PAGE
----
Saying they are not enemies of the state, but law-abiding and tax-paying citizens, residents from Taipei‘s Huaguang Community (華光社區) yesterday urged the Ministry of Justice (MOJ) to waive or discount fines for their “illegally profiting” from the “illegal occupation” of government land.
“Please do not treat us as enemies of the state or untouchables. We are also citizens and we pay our taxes,” Huaguang resident Sun Hsiu-mei (孫秀美), whose house was demolished on Wednesday, told a press conference at the legislature. “We deserve more humane treatment. Now that you [the ministry] have flattened our houses, would you please just waive the fines against us?”
Sun made the remarks because she, along with many of the community’s residents, have been sued by the ministry for illegally occupying its land, and have been handed large fines — ranging from several dozen to millions of NT dollars — despite their legal ownership of the buildings on the land.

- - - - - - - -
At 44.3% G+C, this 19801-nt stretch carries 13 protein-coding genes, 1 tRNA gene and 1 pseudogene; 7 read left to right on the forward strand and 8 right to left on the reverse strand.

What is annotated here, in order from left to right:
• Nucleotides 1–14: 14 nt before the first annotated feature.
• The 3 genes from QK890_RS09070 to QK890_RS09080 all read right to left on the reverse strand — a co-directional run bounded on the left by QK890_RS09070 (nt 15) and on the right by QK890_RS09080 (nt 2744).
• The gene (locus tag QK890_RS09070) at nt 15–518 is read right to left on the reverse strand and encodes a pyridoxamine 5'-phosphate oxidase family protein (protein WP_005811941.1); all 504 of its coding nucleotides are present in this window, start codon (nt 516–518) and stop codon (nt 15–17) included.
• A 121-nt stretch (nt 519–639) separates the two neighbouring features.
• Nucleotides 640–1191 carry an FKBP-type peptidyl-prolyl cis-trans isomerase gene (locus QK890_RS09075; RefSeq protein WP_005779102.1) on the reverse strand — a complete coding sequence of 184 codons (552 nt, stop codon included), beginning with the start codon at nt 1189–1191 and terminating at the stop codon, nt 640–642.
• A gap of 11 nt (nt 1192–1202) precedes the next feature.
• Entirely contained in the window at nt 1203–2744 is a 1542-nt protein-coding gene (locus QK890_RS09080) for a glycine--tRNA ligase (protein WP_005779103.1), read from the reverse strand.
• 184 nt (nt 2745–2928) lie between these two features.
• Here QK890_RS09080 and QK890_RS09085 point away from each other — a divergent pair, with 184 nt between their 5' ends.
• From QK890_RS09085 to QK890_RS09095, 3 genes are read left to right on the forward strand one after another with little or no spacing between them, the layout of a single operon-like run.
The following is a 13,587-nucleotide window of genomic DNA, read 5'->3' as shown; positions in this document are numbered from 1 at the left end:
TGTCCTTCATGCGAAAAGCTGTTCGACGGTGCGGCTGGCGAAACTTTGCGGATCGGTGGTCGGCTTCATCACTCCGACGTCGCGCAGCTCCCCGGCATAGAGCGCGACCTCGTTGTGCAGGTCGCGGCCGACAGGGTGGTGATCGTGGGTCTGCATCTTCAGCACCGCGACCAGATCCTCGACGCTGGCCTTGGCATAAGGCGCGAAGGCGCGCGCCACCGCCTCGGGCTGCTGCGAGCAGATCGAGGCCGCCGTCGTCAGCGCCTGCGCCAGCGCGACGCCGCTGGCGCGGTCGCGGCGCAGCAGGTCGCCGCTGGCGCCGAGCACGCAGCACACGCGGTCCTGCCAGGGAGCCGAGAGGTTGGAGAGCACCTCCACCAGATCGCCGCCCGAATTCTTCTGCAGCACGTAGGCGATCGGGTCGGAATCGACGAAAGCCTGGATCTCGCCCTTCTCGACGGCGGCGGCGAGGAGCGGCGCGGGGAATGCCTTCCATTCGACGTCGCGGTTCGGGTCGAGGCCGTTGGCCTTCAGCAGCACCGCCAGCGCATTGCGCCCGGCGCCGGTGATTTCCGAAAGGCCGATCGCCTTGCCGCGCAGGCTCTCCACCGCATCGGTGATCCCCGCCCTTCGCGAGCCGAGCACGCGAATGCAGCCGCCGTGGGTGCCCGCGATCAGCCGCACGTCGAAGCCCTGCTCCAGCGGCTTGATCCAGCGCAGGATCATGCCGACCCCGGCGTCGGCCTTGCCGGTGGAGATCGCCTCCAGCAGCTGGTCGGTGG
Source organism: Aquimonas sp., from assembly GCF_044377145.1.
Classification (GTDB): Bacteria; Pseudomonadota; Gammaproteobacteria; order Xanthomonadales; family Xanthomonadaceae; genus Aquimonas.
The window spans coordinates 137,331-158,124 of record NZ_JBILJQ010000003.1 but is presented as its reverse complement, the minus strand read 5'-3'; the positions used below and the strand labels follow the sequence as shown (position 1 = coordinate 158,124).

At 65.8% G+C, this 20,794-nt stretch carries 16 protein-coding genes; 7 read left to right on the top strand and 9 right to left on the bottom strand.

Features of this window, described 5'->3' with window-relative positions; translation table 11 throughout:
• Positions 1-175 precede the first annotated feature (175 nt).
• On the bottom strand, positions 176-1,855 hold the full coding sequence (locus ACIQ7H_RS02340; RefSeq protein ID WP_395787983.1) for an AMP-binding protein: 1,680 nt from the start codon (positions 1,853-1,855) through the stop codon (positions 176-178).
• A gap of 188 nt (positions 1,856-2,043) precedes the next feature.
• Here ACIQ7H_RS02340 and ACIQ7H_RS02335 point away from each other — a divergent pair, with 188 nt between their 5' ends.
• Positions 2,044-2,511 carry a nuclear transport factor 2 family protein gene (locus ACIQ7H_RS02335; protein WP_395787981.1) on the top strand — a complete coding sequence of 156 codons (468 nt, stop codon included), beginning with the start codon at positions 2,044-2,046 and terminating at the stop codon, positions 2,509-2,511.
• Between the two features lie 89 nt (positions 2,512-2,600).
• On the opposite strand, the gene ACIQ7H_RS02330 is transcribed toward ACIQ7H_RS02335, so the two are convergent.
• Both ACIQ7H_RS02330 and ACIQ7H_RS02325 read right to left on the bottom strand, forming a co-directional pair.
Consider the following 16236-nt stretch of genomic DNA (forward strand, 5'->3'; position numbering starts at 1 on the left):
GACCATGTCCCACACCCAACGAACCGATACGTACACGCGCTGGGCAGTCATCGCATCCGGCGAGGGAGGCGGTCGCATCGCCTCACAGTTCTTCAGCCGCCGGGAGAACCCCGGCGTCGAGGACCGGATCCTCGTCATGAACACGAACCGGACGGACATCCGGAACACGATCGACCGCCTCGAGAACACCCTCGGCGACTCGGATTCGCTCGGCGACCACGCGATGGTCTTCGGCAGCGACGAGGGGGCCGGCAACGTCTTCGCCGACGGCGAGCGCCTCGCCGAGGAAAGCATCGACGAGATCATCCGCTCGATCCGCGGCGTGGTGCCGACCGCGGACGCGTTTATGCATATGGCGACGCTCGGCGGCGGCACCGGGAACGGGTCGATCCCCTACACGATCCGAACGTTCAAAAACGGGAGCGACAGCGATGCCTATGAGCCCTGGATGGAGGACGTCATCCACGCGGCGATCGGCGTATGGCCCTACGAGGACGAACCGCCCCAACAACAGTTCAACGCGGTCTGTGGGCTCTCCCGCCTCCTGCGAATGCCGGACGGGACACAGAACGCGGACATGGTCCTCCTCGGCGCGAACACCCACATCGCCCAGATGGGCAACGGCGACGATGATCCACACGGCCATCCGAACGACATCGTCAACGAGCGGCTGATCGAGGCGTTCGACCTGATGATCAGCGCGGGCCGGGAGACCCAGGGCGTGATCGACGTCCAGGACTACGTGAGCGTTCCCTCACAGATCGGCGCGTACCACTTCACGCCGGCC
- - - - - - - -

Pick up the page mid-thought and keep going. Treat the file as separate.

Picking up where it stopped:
Chia Kai-yuan (賈楷媛), another resident, echoed Sun’s comments.
“How can the government be so brutal to its citizens? Most of our bank accounts have been frozen. How are we supposed to live when we cannot get money out of our accounts while our houses are gone?” Chia said. “Shouldn’t the government help us to resettle first?”
Resident Lin Ya-chi (林雅琪) said she understands that the ministry has the right to take the land back, but criticized it for not having taken into consideration the best interests of the people.
“The Ministry of Justice threatens us and pursues us for the fines. It freezes our bank accounts and tears down our houses,” Lin said. “What crime have we committed? Or is living in an area that has become valuable a crime?”
Yang Ho-chin (楊合進), director of the ministry’s secretariat, said that the ministry has already taken residents’ interests into consideration because it could have flattened the community in 2006.
“Please understand that if we don’t act now, the Control Yuan may launch an investigation into possible administrative irregularities on our part, and I could lose my pension,” Yang said.
Yang said that low-income households can apply to the courts for any fines to be discounted.
However, residents said that they have tried this approach, but their requests were turned down.
“The court said they would like to help, but they can’t do anything if the creditor — which is the Ministry of Justice in this case — does not agree to the request,” Lin said.
“Stop telling the public that you are helping, when in fact, you are turning down all our pleas for help,” Lin added.